All my books are special to me, but some books are more special. The Summer Book Club is one of those. It’s just everything I love in a book—a feel-good story with an uplifting ending that’s going to make your world feel like a happier place. Getting to that happy ending isn’t half the fun, it’s allll the fun and allll the feels!
The Summer Book Club is three romances rolled into one easy read. I loved every minute of writing it. It’s a friendship story, too. Laurel and Paris have been besties since they were little girls growing up in Los Lobos, California. They’ve had each other’s backs through dating, marriage, motherhood, and divorce. When Laurel finds out that one of her daughters is struggling, Paris is the one she turns to, for advice, for support, for the truth as only a best friend can tell it. We should all have a friend like that. We should all be a friend like that.
Preorder The Summer Book Club today—and maybe you want to order a copy for your best friend as a special surprise.
This summer, three friends find the courage to step into the next chapter of their lives...
The rules of summer book club are simple:
- No sad books
- No pressure
- Yessssss, wine!
Besties Laurel and Paris are excited to welcome Cassie to the group. This year, the book club is all about fill-your-heart reads, an escape from the chaos of the everyday—running a business, raising a family, juggling a hundred to-dos. Even the dog is demanding (but the bestest boy).
Since Laurel’s divorce, she feels like the Worst Mom Ever. Her skepticism of men may have scarred her vulnerable daughters. Cassie has an unfortunate habit of falling for ridiculous man-boys who dump her once she fixes them. Paris knows good men exist. She’s still reeling after chasing off the only one brave enough—and foolish enough—to marry her.
Inspired by the heroines who risk everything for fulfillment, Laurel, Paris and Cassie begin to take chances—big chances—in life, in love. Facing an unwritten chapter can be terrifying. But it can be exhilarating, too, if only they can find the courage to change.
ADD TO GOODREADS: https://www.goodreads.com/book/show/147966685-the-summer-book-club
Book Club Survey Results
Thank you to all of the readers who took part in my recent Book Club Survey! And congratulations to Carolyn C, who has won copies of Daughters of the Bride for all ten members of her book club in Lakewood, Colorado!
The survey answers represented thousands of readers from across the US and Canada, and I’ve really enjoyed digging into the results. I hope you’ll find these as interesting as I do.
For the purposes of these survey results, we didn’t include online book clubs with thousands of members. We were really trying to find out about how in-person book clubs are operating today. The average in-person book club has 12.9 members (should we round up to 13?). 42% meet in a member’s home. About 15% meet in a library and 15% in a restaurant. I was surprised that only 3% of respondents said their book club meets in a bookstore.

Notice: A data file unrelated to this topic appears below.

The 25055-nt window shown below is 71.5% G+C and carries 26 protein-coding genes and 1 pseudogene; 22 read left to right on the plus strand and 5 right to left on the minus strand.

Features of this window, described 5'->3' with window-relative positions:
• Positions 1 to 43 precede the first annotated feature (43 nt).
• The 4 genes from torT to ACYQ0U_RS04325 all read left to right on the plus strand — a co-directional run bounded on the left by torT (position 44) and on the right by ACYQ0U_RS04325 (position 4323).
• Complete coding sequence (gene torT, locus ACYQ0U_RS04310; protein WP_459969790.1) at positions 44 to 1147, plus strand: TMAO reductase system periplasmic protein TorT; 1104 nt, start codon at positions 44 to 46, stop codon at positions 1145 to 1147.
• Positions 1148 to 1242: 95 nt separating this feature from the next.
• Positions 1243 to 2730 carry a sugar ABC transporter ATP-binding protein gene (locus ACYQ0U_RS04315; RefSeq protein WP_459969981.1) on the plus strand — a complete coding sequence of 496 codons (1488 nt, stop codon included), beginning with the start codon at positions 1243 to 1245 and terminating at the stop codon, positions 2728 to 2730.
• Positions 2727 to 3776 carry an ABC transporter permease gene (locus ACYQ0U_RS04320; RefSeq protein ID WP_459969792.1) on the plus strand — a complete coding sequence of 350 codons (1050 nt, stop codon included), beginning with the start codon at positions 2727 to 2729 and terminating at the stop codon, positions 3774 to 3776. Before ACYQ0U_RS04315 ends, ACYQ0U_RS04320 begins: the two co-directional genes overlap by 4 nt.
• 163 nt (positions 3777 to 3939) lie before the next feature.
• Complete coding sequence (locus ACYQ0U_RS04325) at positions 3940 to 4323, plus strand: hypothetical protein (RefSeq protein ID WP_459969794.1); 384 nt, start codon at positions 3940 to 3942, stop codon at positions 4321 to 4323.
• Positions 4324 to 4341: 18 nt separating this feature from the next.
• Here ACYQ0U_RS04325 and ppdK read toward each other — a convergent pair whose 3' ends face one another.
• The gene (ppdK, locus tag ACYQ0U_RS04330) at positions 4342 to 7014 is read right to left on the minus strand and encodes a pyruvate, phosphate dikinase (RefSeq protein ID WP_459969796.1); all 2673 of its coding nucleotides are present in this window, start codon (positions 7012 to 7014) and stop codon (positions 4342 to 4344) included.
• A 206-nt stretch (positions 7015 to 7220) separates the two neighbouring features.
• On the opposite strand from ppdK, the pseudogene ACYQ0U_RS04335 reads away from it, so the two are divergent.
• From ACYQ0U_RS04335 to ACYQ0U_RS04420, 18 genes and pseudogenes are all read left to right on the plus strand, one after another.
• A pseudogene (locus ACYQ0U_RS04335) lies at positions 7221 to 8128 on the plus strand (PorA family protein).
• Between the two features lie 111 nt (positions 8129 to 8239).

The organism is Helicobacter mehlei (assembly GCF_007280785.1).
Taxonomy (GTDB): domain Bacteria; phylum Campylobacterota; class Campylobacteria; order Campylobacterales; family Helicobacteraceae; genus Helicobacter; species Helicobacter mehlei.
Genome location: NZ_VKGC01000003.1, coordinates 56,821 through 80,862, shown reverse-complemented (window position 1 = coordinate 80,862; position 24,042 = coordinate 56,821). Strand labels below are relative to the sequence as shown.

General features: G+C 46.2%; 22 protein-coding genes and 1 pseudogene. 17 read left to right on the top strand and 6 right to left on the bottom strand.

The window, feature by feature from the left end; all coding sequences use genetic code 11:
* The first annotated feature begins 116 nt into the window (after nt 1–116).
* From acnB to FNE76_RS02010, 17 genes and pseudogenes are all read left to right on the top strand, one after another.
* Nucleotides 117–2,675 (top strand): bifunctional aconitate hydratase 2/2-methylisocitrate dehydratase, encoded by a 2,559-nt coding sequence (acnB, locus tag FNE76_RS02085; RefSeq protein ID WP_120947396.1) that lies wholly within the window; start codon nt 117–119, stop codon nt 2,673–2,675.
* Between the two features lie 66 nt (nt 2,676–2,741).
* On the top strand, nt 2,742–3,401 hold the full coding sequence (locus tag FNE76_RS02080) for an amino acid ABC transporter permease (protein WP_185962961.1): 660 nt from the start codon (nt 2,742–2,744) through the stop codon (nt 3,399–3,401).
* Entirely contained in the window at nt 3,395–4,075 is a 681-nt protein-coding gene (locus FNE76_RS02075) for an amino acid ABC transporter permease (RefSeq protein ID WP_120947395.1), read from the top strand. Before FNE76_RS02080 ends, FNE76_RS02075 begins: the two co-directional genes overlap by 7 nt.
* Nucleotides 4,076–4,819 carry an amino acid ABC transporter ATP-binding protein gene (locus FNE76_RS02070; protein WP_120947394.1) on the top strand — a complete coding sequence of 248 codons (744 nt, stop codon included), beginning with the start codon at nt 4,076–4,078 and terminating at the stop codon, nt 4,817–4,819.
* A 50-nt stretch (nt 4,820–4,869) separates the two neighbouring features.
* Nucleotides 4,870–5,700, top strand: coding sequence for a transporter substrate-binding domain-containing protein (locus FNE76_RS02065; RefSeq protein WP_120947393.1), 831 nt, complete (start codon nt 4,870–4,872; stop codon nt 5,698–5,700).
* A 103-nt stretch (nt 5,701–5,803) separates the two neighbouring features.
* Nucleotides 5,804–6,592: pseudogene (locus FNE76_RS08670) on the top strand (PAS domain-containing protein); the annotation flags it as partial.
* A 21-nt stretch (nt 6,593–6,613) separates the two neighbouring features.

When asked how their book club came about, more readers said through a casual friend group than through a neighborhood association, library or bookstore. However, the “other” category was surprisingly large and included through work, or through a church or a synagogue.
58% of respondents said that their book club had been meeting for more than five years. I thought that was such a happy statistic! I love how books can bring us together.
It probably won’t surprise anyone that 85% of book clubs meet monthly. Only 7% meet weekly (that would be too much pressure for me!) In the “other” category on this question, every 6-8 weeks seemed to be a common response.
In the Venn diagram of “do you purchase the book or borrow it from the library?,” there’s pretty significant overlap. Even with that, though, the majority of respondents said that book club members purchase their own copy of the book.
What do you do if you don’t like the book? Nearly half of the respondents keep reading no matter what. Almost one-third quit reading it (though only two people said they skip the discussion after they quit reading.) And again, a lot of people responded with “Other.” Here are a few people’s responses:
“I have stopped a book, listened to what was said and a few I have gone back to finish.”
“I try to finish but if it’s triggering, I’ll stop. I always attend the meeting to discuss though.”
“Honestly, we don't hold anyone to anything. If you didn't like the book then tell us why. If you were too busy, no worries, we still want to see your face. Nobody misses a meeting because they didn't like the book or didn't read it.”
And this response, from a reader whose book club doesn’t all read the same book every month: “This is never a problem because we’re all reading our own books! So if you’re reading something that you’re not enjoying, you can stop & read a different book.”
Happy reading—whether you’re in a book club or not!